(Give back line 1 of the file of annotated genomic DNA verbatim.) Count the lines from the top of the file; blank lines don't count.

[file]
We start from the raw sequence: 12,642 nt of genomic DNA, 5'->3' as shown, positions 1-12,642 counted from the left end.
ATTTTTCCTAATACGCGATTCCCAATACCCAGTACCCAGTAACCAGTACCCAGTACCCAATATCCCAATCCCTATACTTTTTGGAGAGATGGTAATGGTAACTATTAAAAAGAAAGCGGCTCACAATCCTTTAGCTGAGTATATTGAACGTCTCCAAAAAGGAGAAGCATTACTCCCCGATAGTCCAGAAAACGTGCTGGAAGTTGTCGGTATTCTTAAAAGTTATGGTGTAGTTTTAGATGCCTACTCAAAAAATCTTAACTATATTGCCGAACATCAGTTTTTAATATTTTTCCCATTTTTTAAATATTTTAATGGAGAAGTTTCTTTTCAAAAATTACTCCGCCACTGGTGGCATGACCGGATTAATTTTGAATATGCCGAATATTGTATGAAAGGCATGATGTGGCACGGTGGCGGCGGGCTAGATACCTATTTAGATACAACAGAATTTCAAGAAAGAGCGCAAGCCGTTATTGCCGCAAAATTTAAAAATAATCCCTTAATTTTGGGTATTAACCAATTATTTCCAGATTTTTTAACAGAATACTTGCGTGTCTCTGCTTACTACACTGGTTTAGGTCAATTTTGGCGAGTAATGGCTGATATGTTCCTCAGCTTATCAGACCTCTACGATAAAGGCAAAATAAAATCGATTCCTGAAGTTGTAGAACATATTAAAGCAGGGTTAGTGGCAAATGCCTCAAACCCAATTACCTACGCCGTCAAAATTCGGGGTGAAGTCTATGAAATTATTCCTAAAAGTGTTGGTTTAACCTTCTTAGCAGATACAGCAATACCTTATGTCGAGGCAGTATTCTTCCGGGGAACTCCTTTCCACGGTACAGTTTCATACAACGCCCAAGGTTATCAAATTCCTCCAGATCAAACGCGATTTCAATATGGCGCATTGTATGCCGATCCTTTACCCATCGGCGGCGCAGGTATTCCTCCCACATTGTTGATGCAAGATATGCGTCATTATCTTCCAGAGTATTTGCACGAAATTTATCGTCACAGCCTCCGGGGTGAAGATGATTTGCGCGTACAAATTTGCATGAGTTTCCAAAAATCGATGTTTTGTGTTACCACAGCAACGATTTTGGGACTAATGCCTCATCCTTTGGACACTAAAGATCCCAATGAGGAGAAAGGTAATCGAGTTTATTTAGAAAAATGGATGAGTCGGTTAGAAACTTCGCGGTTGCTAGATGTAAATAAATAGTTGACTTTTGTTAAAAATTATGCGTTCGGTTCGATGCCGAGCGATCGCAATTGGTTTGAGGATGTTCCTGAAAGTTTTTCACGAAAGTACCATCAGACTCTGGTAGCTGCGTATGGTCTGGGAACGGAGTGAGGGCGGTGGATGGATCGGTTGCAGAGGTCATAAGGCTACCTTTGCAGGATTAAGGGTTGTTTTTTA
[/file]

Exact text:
We start from the raw sequence: 12,642 nt of genomic DNA, 5'->3' as shown, positions 1-12,642 counted from the left end.